64 squares and a grain of sand
The century of drought
Drought threatening the lives of millions will spread across half the land surface of the Earth in the coming century because of global warming, according to new predictions from Britain's leading climate scientists.
Extreme drought, in which agriculture is in effect impossible, will affect about a third of the planet, according to the study from the Met Office's Hadley Centre for Climate Prediction and Research.
"We're talking about 30 per cent of the world's land surface becoming essentially uninhabitable in terms of agricultural production in the space of a few decades," Mark Lynas, the author of High Tide, the first major account of the visible effects of global warming around the world, said.
30 percent decrease in global agricultural potential? Let’s see, where are we going to grow our ethanol perennial crops to prop up our stunted clown car civilization? If we scrape all the people off of India, or South America, we might have a shot to keep the “flex fuel” hummers of the future afloat. They’ll be equipped with off-board motors in the future, see, ‘cause the oceans are going to rise.
Sick jokes aside, one theme I plan on developing – with full comprehension of rapidly enveloping energy constraints, or “peak oil”, is the need to hitch our wagon to a concept that everybody gets. Peak oil is too wonky, too nerdy, and frankly too depressing for the majority of people to entertain honestly and openly, at least in the short term. I can debunk Daniel Yergin any day of the week, but gosh, he has a Pulitzer. It is an uphill battle – to get people to pay attention.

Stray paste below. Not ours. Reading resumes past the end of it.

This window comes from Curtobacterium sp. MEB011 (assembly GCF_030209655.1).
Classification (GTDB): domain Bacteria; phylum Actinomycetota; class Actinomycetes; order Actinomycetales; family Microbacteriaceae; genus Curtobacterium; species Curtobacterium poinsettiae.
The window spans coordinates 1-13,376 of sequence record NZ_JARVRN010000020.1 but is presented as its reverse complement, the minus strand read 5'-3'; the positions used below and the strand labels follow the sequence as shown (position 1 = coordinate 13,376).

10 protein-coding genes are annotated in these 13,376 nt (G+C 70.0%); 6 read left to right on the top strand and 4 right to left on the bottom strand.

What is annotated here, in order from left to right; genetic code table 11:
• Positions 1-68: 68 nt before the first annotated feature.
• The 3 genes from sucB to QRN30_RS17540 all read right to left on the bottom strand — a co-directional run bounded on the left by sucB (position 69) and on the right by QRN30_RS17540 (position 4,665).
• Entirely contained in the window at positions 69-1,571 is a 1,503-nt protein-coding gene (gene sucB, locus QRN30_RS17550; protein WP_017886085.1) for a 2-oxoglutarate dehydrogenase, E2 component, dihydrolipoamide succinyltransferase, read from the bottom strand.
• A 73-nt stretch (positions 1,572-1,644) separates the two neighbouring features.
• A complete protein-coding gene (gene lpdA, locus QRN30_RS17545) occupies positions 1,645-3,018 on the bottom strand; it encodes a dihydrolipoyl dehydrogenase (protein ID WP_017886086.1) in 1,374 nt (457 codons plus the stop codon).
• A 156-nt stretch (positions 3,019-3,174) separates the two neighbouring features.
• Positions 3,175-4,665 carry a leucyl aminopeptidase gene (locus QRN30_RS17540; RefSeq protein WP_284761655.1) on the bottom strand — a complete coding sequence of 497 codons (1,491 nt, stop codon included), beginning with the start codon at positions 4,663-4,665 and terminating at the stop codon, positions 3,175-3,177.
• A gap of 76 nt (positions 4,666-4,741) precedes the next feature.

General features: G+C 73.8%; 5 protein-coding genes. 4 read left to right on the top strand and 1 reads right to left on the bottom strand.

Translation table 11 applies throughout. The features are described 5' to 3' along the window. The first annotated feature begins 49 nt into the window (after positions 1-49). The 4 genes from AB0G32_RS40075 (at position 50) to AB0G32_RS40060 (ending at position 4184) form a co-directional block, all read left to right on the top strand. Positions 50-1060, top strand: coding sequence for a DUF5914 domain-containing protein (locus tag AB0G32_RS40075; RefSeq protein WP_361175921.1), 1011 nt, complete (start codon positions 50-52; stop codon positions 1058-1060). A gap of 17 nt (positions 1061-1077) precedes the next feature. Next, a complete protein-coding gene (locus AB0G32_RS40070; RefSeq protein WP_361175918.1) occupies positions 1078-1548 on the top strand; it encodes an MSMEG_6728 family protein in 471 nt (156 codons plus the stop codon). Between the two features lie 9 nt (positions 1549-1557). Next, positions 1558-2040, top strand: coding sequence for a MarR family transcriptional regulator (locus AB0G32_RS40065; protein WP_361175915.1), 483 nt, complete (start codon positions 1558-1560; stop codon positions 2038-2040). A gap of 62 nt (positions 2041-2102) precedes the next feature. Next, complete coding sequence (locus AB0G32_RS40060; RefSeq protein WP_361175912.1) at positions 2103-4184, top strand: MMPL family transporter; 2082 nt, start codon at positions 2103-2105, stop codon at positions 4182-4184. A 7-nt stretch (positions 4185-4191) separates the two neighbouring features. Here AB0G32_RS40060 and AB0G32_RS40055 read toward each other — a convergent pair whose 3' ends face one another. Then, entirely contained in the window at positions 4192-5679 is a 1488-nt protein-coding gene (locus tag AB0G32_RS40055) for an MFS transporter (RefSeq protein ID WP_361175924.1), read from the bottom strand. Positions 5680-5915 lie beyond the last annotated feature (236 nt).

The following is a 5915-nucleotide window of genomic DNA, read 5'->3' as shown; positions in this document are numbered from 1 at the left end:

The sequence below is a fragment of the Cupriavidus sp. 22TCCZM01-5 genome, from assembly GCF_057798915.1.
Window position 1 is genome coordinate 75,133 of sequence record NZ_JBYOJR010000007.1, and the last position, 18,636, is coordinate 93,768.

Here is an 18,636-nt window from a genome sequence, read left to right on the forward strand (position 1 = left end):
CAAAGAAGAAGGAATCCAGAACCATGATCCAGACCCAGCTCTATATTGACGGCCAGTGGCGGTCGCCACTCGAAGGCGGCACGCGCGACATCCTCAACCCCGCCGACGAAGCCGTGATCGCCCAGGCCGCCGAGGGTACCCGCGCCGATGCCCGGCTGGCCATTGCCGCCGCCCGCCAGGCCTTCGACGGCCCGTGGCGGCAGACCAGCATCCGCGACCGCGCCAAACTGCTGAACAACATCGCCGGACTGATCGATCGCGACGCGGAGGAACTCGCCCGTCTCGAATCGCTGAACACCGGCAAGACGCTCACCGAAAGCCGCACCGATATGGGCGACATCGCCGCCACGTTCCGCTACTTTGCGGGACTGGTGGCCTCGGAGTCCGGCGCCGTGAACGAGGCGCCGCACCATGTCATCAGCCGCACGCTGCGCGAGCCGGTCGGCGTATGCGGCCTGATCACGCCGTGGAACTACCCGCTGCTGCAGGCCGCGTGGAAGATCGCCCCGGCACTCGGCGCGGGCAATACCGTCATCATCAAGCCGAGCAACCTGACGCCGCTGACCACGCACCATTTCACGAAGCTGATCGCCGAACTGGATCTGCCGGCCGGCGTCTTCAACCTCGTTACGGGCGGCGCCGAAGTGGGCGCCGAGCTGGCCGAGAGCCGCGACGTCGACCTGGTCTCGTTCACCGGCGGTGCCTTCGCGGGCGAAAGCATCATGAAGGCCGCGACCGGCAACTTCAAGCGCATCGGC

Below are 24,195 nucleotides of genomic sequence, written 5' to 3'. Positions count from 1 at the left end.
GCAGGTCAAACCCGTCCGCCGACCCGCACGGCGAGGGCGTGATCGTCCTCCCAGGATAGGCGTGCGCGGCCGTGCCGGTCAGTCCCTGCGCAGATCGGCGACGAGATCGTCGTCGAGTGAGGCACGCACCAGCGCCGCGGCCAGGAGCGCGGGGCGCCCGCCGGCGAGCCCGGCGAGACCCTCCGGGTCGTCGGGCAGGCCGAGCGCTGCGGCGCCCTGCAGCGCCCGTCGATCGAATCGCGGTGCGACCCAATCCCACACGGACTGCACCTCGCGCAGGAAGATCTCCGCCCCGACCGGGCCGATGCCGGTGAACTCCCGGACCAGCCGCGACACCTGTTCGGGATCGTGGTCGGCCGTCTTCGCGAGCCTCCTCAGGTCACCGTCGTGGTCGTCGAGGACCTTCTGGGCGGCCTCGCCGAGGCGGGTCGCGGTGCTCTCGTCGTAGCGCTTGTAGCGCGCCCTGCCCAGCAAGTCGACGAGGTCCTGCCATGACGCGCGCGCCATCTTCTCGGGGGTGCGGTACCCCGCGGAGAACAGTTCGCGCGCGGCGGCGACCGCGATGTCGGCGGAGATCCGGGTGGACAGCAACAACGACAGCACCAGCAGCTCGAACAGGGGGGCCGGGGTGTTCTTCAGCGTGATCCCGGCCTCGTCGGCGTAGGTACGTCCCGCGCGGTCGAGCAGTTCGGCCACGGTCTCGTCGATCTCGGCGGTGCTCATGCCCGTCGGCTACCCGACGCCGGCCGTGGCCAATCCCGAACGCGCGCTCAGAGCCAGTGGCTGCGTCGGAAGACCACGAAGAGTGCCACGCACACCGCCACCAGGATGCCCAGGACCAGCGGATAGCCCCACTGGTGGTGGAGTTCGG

The concept to connect with is Global Warming, of course. It has brand name recognition, and it is well-nigh undeniable, except by sophists and a few crusty scientists who get carted out by Exxon-Mobil once year to shout “I’m not dead yet!”
The real changes we must make to “solve” climate change dovetail nicely with reasonable responses for Peak Oil. Increased use of renewables. Living arrangements which don’t intrinsically waste energy. I expect it won’t be long before the Chinese government orders the bicycles back in Beijing, by dictate.
Imagine how pleasant ones commute would be if one could bicycle on smooth pavement for 15 miles instead of driving in stop and go traffic for the same distance.
As it stands, the car is the penis of the American dream. You don’t chop off your penis at the drop of the hat. Just listen to Kunstler, talking about North America: “We are a profoundly unserious nation, for all our pretensions.” Certainly not serious enough to chop off a piece of our national psyche. Vinod, and perhaps some Swedish doctors, will rescue us.
More to come. It will take more than solving transportation to Solve global warming and prevent dire peak oil scenarios from coming to pass.